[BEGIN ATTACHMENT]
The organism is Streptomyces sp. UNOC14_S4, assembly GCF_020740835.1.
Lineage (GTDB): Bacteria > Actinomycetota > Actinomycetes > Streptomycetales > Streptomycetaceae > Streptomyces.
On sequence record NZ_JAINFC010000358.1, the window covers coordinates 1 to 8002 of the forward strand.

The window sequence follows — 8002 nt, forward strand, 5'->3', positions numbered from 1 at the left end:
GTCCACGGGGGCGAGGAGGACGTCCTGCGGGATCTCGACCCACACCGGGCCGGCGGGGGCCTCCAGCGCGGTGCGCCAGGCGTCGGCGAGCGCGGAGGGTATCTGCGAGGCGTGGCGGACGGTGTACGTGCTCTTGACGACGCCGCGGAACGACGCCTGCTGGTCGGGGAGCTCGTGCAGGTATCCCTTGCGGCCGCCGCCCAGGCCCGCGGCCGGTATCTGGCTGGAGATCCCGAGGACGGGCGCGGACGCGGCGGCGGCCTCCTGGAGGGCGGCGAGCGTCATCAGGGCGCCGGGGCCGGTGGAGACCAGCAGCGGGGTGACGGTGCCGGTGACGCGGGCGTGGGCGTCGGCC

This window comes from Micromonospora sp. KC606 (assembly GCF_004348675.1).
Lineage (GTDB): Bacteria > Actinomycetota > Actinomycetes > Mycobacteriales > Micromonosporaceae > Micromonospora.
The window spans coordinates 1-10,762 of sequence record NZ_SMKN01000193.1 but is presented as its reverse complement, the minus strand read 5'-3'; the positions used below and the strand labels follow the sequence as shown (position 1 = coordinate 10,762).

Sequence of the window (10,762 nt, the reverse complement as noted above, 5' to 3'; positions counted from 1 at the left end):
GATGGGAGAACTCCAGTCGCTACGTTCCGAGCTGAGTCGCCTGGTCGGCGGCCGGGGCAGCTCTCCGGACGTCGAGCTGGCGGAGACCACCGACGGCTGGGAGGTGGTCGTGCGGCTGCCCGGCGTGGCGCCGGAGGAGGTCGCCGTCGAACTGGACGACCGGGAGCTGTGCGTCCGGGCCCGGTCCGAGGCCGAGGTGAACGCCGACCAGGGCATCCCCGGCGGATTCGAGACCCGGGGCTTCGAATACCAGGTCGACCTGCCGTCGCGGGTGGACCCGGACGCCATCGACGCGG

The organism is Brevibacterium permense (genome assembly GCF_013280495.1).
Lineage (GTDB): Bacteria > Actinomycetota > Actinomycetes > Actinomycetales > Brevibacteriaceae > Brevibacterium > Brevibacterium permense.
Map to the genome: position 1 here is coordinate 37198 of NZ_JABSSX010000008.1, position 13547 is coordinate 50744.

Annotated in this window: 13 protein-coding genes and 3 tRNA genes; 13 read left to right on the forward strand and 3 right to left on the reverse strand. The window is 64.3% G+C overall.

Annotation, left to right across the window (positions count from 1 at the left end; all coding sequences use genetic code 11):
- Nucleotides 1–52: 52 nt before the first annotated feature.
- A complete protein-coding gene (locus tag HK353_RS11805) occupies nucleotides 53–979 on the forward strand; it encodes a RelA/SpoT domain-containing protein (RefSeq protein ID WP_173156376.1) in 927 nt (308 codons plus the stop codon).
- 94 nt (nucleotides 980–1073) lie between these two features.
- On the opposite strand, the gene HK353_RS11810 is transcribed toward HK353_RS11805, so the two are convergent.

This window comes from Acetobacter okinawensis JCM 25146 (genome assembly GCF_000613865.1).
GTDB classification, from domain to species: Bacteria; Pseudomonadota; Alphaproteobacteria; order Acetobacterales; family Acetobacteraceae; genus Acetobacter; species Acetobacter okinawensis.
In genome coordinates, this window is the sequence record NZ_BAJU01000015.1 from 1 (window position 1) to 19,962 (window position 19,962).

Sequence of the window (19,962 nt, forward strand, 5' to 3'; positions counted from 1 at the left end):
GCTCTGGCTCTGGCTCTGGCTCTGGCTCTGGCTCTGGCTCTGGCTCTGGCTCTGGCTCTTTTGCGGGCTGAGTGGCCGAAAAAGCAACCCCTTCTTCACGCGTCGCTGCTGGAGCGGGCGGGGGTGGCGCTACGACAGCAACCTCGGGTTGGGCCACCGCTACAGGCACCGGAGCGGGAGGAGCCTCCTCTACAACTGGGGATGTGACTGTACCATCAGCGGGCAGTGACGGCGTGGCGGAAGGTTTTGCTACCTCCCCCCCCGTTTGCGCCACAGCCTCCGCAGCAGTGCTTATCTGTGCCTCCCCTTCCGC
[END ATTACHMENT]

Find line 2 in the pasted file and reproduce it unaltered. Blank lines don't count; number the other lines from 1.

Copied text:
Lineage (GTDB): Bacteria > Actinomycetota > Actinomycetes > Streptomycetales > Streptomycetaceae > Streptomyces.